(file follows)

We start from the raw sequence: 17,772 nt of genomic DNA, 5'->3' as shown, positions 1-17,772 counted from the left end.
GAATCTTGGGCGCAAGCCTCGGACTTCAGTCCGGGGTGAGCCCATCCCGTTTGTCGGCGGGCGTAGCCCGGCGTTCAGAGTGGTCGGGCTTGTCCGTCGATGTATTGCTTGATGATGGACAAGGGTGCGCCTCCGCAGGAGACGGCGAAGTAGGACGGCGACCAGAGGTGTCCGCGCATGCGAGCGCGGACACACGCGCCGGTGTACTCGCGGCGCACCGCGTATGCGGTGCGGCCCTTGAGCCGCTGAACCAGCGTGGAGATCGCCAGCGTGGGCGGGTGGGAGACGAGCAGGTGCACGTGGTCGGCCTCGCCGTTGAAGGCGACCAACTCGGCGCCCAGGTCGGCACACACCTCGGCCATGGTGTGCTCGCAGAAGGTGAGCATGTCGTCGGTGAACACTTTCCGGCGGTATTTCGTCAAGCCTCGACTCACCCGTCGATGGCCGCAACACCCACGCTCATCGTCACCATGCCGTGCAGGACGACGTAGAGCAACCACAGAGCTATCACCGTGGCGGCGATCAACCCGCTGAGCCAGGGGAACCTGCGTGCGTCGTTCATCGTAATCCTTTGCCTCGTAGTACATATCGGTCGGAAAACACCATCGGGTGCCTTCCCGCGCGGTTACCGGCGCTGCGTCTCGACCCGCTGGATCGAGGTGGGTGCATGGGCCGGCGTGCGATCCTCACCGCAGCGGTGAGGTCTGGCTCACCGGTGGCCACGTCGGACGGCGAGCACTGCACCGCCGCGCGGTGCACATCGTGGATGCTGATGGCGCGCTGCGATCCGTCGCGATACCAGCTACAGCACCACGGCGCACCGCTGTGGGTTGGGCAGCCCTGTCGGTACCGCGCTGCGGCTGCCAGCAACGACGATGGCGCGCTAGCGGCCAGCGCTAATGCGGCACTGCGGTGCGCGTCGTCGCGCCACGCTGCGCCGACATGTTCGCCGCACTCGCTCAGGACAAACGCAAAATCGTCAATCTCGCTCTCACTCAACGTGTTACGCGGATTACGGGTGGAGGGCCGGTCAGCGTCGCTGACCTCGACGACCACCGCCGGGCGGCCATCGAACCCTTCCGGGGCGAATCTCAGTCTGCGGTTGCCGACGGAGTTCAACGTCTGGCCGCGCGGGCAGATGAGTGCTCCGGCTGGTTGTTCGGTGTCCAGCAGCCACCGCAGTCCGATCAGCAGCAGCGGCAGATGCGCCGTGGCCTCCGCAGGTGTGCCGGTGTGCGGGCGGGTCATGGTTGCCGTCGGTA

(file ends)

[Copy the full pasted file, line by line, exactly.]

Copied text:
We start from the raw sequence: 17,772 nt of genomic DNA, 5'->3' as shown, positions 1-17,772 counted from the left end.
GAATCTTGGGCGCAAGCCTCGGACTTCAGTCCGGGGTGAGCCCATCCCGTTTGTCGGCGGGCGTAGCCCGGCGTTCAGAGTGGTCGGGCTTGTCCGTCGATGTATTGCTTGATGATGGACAAGGGTGCGCCTCCGCAGGAGACGGCGAAGTAGGACGGCGACCAGAGGTGTCCGCGCATGCGAGCGCGGACACACGCGCCGGTGTACTCGCGGCGCACCGCGTATGCGGTGCGGCCCTTGAGCCGCTGAACCAGCGTGGAGATCGCCAGCGTGGGCGGGTGGGAGACGAGCAGGTGCACGTGGTCGGCCTCGCCGTTGAAGGCGACCAACTCGGCGCCCAGGTCGGCACACACCTCGGCCATGGTGTGCTCGCAGAAGGTGAGCATGTCGTCGGTGAACACTTTCCGGCGGTATTTCGTCAAGCCTCGACTCACCCGTCGATGGCCGCAACACCCACGCTCATCGTCACCATGCCGTGCAGGACGACGTAGAGCAACCACAGAGCTATCACCGTGGCGGCGATCAACCCGCTGAGCCAGGGGAACCTGCGTGCGTCGTTCATCGTAATCCTTTGCCTCGTAGTACATATCGGTCGGAAAACACCATCGGGTGCCTTCCCGCGCGGTTACCGGCGCTGCGTCTCGACCCGCTGGATCGAGGTGGGTGCATGGGCCGGCGTGCGATCCTCACCGCAGCGGTGAGGTCTGGCTCACCGGTGGCCACGTCGGACGGCGAGCACTGCACCGCCGCGCGGTGCACATCGTGGATGCTGATGGCGCGCTGCGATCCGTCGCGATACCAGCTACAGCACCACGGCGCACCGCTGTGGGTTGGGCAGCCCTGTCGGTACCGCGCTGCGGCTGCCAGCAACGACGATGGCGCGCTAGCGGCCAGCGCTAATGCGGCACTGCGGTGCGCGTCGTCGCGCCACGCTGCGCCGACATGTTCGCCGCACTCGCTCAGGACAAACGCAAAATCGTCAATCTCGCTCTCACTCAACGTGTTACGCGGATTACGGGTGGAGGGCCGGTCAGCGTCGCTGACCTCGACGACCACCGCCGGGCGGCCATCGAACCCTTCCGGGGCGAATCTCAGTCTGCGGTTGCCGACGGAGTTCAACGTCTGGCCGCGCGGGCAGATGAGTGCTCCGGCTGGTTGTTCGGTGTCCAGCAGCCACCGCAGTCCGATCAGCAGCAGCGGCAGATGCGCCGTGGCCTCCGCAGGTGTGCCGGTGTGCGGGCGGGTCATGGTTGCCGTCGGTA